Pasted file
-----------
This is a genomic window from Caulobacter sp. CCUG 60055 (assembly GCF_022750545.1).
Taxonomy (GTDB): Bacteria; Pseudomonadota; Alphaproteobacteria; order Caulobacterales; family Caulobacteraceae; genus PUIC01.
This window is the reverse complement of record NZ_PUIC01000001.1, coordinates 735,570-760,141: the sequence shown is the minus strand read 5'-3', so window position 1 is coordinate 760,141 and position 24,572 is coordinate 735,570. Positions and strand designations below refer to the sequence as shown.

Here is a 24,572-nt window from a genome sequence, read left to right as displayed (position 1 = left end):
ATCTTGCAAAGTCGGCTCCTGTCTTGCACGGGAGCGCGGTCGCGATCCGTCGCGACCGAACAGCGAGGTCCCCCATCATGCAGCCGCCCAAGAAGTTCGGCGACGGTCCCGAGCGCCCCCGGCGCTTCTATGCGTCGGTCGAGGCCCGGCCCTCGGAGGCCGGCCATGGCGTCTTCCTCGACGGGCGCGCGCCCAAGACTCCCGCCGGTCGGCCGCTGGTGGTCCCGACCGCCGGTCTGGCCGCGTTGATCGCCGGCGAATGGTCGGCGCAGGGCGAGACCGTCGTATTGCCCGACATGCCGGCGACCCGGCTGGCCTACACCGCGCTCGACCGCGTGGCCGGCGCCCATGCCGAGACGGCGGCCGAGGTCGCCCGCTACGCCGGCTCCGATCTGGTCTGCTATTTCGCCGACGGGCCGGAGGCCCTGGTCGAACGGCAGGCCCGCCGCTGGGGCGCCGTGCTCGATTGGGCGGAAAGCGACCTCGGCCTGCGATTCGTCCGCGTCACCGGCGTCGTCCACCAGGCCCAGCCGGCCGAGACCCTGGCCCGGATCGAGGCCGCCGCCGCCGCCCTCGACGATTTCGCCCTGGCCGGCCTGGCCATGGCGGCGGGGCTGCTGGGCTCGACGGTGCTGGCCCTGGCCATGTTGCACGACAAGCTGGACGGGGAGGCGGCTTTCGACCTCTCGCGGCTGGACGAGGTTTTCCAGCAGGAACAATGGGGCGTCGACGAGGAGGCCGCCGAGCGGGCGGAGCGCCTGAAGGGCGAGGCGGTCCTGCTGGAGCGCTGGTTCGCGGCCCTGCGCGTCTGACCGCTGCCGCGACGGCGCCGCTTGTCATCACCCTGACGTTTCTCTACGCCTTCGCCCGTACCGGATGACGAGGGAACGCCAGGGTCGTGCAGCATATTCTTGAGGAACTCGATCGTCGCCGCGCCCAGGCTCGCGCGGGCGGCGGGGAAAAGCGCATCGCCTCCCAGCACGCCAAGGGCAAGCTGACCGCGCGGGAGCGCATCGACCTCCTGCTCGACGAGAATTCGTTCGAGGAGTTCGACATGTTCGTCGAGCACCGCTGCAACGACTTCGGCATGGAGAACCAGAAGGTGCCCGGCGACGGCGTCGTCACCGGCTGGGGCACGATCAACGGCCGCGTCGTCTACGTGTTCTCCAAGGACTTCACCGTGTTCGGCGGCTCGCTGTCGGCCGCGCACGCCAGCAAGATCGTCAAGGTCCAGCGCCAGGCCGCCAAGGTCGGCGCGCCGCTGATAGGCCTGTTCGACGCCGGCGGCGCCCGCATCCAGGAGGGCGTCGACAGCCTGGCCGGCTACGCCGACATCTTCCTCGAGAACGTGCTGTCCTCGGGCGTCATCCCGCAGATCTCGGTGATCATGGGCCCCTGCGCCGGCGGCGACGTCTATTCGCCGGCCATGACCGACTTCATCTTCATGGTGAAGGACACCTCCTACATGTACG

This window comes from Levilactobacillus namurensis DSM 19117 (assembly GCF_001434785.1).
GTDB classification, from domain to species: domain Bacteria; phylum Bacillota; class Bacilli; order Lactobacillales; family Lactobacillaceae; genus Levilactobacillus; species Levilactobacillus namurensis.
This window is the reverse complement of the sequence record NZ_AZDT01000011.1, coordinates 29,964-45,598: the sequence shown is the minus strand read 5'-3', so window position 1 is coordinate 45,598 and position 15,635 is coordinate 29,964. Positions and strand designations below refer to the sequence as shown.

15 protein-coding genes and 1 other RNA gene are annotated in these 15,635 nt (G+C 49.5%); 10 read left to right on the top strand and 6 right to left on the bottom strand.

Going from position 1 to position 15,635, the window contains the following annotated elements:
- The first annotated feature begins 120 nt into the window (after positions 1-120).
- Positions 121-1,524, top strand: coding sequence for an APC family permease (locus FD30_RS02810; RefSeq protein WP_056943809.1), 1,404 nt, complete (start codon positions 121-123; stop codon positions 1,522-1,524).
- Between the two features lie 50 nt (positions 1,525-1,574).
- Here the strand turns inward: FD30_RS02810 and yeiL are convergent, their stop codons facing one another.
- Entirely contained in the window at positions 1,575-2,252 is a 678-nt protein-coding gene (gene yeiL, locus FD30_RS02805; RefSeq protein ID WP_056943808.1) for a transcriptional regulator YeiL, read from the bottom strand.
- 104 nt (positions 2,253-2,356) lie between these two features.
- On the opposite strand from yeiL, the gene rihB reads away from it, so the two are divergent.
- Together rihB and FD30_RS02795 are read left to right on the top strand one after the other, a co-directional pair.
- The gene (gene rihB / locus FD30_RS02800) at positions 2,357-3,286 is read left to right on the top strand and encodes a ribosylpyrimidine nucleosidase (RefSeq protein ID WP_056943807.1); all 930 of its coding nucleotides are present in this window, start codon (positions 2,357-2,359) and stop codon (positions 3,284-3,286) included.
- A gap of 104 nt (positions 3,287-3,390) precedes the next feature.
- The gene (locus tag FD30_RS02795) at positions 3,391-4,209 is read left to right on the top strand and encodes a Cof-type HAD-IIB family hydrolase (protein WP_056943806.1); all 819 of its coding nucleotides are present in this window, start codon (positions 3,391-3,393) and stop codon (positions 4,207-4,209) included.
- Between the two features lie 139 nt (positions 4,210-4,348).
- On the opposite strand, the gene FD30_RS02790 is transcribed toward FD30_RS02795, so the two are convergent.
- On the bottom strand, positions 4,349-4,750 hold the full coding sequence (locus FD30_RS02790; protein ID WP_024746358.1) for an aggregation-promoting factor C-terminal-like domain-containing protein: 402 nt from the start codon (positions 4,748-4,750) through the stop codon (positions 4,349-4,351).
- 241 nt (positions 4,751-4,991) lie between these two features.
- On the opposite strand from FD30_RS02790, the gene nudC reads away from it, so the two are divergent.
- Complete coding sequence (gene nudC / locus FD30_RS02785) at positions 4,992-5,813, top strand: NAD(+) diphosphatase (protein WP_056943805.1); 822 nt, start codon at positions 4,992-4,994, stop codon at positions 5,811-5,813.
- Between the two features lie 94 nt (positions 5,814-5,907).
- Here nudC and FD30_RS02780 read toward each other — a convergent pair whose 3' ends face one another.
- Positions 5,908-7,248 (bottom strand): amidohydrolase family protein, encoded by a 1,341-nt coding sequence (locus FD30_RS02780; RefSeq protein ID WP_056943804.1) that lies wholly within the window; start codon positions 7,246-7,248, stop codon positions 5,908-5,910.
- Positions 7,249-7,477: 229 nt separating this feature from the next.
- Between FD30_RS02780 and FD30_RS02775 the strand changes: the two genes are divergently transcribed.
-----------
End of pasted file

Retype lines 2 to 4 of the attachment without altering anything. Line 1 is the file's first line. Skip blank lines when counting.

Taxonomy (GTDB): Bacteria; Pseudomonadota; Alphaproteobacteria; order Caulobacterales; family Caulobacteraceae; genus PUIC01.
This window is the reverse complement of record NZ_PUIC01000001.1, coordinates 735,570-760,141: the sequence shown is the minus strand read 5'-3', so window position 1 is coordinate 760,141 and position 24,572 is coordinate 735,570. Positions and strand designations below refer to the sequence as shown.

Here is a 24,572-nt window from a genome sequence, read left to right as displayed (position 1 = left end):